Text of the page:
Deflation historically has caused recessions and even depressions, stock market declines and crashes, bank and business failures. It also is an era of relatively low interest rates as the authorities attempt to forestall market corrections for the mal investments that resulted from the preceding inflation and get business activity moving.

Inflation historically has generated the boom and bust cycle, which tends to get progressively worse with each cycle – first inflation, then deflation, then inflation, etc. until inflation cannot be brought down. The “crack up boom” occurs, the currency is destroyed and with it the middle class, and a depression occurs. The aftermath of hyperinflation and currency destruction is a time ripe for a man on horseback.

A deflation brought on by market forces and allowed to return to equilibrium through the market, even if it causes a depression, is always preferable to resisting the deflation with inflation, which can end in a crack-up boom, hyperinflation and a depression. In the former case, the depression is painful but short-lived. In the latter, society as we know it could be over and, at a minimum, many things will be influenced in a direction that you will not like.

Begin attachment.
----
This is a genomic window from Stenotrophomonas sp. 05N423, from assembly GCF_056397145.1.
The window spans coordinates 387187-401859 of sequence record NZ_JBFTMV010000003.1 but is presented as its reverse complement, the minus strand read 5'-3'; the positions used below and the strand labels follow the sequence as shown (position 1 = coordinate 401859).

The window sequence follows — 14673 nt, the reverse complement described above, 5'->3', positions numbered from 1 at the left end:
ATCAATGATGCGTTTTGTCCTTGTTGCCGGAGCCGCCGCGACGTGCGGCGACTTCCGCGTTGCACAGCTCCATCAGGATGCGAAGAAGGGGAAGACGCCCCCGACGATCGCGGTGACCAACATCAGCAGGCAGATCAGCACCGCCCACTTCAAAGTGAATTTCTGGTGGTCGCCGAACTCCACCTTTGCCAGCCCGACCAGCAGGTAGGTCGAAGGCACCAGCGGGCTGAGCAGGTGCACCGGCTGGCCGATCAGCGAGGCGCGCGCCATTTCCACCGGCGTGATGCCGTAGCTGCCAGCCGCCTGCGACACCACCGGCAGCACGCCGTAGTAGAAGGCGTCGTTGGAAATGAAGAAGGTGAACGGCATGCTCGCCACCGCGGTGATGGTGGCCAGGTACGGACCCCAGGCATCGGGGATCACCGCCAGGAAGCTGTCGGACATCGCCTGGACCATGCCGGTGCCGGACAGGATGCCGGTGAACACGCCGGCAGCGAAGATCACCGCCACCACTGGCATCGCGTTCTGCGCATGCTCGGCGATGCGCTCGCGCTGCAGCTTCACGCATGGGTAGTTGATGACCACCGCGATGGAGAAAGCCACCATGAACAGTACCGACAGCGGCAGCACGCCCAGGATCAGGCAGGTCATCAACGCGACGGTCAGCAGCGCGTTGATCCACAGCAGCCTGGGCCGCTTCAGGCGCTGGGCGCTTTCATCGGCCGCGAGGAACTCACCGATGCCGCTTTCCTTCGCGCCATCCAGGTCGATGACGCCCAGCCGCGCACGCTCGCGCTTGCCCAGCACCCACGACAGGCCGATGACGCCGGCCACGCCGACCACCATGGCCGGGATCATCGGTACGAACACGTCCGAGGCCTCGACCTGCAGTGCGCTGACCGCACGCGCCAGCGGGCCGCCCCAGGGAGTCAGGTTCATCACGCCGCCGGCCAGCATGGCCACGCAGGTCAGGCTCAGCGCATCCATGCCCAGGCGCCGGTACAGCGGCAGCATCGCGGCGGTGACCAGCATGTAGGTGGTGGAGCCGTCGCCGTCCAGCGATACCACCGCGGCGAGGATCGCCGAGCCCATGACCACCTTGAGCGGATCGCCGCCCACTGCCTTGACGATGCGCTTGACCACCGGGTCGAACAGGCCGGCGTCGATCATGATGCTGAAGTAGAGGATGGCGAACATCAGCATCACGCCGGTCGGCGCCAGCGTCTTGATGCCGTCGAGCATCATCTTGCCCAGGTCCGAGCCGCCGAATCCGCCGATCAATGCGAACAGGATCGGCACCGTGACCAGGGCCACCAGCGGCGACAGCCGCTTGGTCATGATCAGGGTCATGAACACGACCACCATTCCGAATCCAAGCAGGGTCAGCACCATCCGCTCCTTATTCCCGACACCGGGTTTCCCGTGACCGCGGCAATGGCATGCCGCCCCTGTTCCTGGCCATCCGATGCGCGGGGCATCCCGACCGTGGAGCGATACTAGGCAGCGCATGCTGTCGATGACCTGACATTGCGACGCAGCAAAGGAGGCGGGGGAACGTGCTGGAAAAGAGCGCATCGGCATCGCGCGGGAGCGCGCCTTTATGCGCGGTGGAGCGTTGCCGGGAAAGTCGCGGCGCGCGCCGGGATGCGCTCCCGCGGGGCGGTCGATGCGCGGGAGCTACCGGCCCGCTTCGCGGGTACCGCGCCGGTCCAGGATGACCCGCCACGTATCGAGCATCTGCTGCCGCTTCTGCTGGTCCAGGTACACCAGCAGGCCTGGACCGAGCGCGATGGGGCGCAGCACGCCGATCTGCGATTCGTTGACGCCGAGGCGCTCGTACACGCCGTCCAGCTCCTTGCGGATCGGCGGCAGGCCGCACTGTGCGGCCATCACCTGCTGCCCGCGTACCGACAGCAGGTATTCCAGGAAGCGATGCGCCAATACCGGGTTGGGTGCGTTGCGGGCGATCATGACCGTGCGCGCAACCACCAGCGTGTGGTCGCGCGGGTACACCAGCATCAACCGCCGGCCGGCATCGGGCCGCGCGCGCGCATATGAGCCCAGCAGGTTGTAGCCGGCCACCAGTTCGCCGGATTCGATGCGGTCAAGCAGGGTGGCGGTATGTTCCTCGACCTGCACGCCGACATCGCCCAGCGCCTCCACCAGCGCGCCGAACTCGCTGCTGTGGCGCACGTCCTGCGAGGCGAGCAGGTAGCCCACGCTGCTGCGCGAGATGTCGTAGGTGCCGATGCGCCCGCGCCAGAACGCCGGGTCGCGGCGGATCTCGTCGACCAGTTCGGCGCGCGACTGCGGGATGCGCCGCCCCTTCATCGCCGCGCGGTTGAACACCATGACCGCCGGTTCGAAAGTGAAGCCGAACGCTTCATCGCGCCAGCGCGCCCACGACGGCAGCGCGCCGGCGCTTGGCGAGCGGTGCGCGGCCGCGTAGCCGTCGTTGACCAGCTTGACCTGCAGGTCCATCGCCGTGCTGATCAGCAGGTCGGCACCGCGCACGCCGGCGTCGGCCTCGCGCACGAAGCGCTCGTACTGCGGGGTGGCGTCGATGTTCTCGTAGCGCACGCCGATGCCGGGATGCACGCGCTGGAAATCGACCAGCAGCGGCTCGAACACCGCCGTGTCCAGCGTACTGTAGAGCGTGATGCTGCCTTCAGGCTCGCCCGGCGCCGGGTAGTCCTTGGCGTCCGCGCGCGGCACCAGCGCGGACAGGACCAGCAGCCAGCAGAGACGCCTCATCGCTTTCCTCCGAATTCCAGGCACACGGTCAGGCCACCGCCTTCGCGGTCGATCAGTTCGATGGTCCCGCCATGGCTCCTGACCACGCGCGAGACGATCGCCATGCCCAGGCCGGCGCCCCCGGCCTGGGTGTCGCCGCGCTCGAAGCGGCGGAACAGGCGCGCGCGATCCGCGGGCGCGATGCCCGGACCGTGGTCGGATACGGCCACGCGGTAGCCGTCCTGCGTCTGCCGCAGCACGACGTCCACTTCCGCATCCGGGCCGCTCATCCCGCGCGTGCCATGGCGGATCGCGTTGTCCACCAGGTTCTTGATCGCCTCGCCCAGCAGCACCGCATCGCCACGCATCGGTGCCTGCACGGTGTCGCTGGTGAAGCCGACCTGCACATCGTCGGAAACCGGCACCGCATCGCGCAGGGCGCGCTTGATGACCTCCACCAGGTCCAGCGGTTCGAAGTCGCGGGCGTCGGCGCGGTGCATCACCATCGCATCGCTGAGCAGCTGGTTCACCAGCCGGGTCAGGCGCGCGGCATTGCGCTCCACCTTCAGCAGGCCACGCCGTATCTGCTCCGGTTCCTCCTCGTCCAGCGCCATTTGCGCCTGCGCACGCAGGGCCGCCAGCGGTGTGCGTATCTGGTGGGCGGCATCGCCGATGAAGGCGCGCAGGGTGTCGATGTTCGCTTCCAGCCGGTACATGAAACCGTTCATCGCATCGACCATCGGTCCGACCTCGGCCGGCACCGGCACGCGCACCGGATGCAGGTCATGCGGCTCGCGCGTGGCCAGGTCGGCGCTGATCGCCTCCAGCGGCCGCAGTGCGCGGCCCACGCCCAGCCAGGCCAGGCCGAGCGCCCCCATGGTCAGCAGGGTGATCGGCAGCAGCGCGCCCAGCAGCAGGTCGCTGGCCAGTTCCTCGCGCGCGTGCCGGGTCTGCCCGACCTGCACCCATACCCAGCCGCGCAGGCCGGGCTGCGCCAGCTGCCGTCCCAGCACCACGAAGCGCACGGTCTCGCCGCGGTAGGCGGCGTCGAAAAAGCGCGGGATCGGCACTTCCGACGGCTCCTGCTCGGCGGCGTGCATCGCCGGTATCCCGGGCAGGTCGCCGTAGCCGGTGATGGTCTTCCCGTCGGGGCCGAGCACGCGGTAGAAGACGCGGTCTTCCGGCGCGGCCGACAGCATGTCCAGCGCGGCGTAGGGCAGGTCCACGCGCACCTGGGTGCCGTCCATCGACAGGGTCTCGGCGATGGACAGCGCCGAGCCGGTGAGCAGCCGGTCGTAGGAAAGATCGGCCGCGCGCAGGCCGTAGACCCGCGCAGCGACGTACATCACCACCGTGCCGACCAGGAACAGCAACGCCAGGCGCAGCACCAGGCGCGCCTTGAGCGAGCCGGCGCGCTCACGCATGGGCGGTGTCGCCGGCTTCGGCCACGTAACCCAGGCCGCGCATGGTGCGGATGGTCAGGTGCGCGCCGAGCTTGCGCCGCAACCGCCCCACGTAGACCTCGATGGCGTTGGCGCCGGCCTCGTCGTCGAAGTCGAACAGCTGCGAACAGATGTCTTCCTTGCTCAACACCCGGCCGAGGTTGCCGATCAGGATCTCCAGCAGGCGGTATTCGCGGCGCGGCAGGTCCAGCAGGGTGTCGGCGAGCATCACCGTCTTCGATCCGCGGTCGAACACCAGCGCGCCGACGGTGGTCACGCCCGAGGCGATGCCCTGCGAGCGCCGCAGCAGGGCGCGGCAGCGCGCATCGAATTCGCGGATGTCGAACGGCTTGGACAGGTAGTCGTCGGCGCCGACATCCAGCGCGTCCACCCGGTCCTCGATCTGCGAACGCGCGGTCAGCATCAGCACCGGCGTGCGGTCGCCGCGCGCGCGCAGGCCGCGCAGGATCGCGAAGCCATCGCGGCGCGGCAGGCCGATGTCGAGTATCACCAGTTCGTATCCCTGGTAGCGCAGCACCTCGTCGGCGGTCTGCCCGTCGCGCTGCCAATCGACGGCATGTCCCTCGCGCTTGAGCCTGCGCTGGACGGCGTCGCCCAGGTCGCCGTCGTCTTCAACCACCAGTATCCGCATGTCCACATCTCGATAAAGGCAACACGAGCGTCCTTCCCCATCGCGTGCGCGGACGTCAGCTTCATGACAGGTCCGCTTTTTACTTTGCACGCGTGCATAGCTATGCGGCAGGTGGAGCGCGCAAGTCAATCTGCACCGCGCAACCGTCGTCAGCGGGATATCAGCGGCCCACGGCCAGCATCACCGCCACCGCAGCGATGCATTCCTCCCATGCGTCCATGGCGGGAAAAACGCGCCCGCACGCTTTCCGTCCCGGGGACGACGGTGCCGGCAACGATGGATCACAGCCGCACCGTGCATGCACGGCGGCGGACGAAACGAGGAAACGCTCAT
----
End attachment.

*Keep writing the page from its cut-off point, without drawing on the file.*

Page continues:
The Fed's attempts to forestall deflation by inflating are beginning to take effect. Banks are starting to lend again although demand for credit has been dampened. This might signal the end of the deflation scare that has panicked Washington. At some point down the road we should begin to see evidence of the consequences of the inflation in the prices of commodities and other assets and in an increase in market interest rates. If a public inflationary mentality develops, that would be the time to be alert to the signs of a crackup boom.

Those with a thirst for knowledge should read an account of Germany’s 1923 inflation and follow its consequences through the 1930’s. The Great Inflation is a great, concise book but it is out of print. Maybe it’s in your library.